The Queen’s Wit

Today’s headlines on my iPhone are full of instant solutions: one sentence that can save an imploding relationship, another sentence that when added to emails will give you hours and hours of free time. Not to mention the usual promises of instant wealth: five secrets to vast riches in one headline, a single secret to late-life wealth in another.


Alas, as the more meaty news stories about the war in Ukraine and yet more obstruction at home reveal, instant solutions are the stuff of fiction, not real news.


But I write fiction and I have to say, instant solutions don’t really work in fictional worlds either.


You can’t hold onto your readers or viewers if, every time a character faces a setback, they can just pull a rabbit out of the proverbial hat and make everything better. Stories should not only reflect but illuminate, our lives. Good fiction inspires, foretells, warns, and uplifts.


So there’s no instant tricks to writing great characters, either.


Except…. Another story circulating in the news this week does in fact reveal a wonderful little trick to deal with tense situations and enliven dialog—all the while deepening readers’ affection for your protagonist.


And the secret is… Drumroll… To give your leading character an unflappable, wry sense of humor by which they turn confrontations and awkward moments into opportunities to have a little harmless fun and defuse the situation. Much better than taking offense or harboring resentments— as so many of our prominent politicians prefer to do.


My example is none other than the recently departed Queen of England. The Queen is dead, long live the Queen’s humor! One can only hope to write scenes as witty as hers often were.


Take this wonderful anecdote retold in Reuters news service:


The monarch was out in the hills near her Scottish castle at Balmoral when two U.S. tourists on a walking holiday approached and one of them engaged her in conversation, said former royal protection officer Richard Griffin, known as Dick. The hiker asked the queen where she lived, so she said London, adding that she had a holiday home just over the hill and had been visiting the area for more than 80 years since she was a little girl. She did not say she was referring to Balmoral.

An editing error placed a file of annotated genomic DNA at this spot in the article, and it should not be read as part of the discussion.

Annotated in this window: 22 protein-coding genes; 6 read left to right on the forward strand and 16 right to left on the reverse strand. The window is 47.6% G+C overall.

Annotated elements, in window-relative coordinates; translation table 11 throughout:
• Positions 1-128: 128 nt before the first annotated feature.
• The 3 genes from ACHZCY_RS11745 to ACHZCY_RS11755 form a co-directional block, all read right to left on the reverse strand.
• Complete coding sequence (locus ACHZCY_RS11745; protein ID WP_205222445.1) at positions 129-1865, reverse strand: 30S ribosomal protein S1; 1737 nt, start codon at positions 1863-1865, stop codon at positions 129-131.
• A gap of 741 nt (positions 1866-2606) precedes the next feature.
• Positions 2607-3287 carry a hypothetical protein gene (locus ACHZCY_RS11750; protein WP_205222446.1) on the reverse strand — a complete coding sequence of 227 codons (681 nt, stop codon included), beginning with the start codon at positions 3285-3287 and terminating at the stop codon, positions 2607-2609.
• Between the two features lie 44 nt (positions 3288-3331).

Aware that the castle was in the vicinity, the hiker then asked her if she had ever met the queen, Griffin said.


“Quick as a flash she said: ‘I haven’t, but Dick here meets her regularly’,” Griffin recounted.


The hiker then asked Griffin what the monarch was like in person.


“I said ‘oh, she can be very cantankerous at times, but she’s got a lovely sense of humor’,” Griffin said.


Delighted, the hiker then put his arm around Griffin’s shoulder and asked if he could have a picture of the two of them together.


“Before I could see what was happening, he gets his camera and gives it to the queen and says ‘can you take a picture of us?’”


The queen obliged, and then Griffin took the camera and took a picture of her with the pair of hikers.


Later, Griffin said, the queen told him: “I’d love to be a fly on the wall when he shows those photographs to friends in America and someone tells him who I am.” (Reuters Staff, Sept. 8)


Another awkward moment occurred when she was hosted by President George W. Bush in 2007, as recounted by USA Today:


“The American people are proud to welcome your majesty back to the United States, a nation you’ve come to know very well,” he said. “After all, you’ve dined with 10 U.S. presidents. You’ve helped our nation celebrate its bicentennial in 17…” Realizing his blunder, he quickly corrected himself. “In 1976,” he said.


The damage was already done. Bush awkwardly glanced over at the queen, who didn’t seem amused. “She gave me a look that only a mother could give a child,” he said as the crowd roared.


But the queen had the last laugh. At a formal dinner at the British ambassador’s residence later that night, the queen made fun of Bush’s blunder during her formal toast to the president. Grinning, she joked, “I wondered whether I should start this toast by saying, 'When I was here in 1776...'" (USA Today, Sept. 10.)


Scenes like these reflect a rare combination of humorous intelligence and poise. I’d like to think we writers can take inspiration from such moments and try to imbue some of our characters with wit and a sense of forgiveness, qualities that seem sadly lacking in the news, and the nation, today.


Alex Hiam, the author of Silent Lee and the Side Door Key, teaches creative writing and writes fantasy adventure stories for teens and tweens from his home in the Brattleboro area of Vermont. Available through your local bookstore or Amazon.



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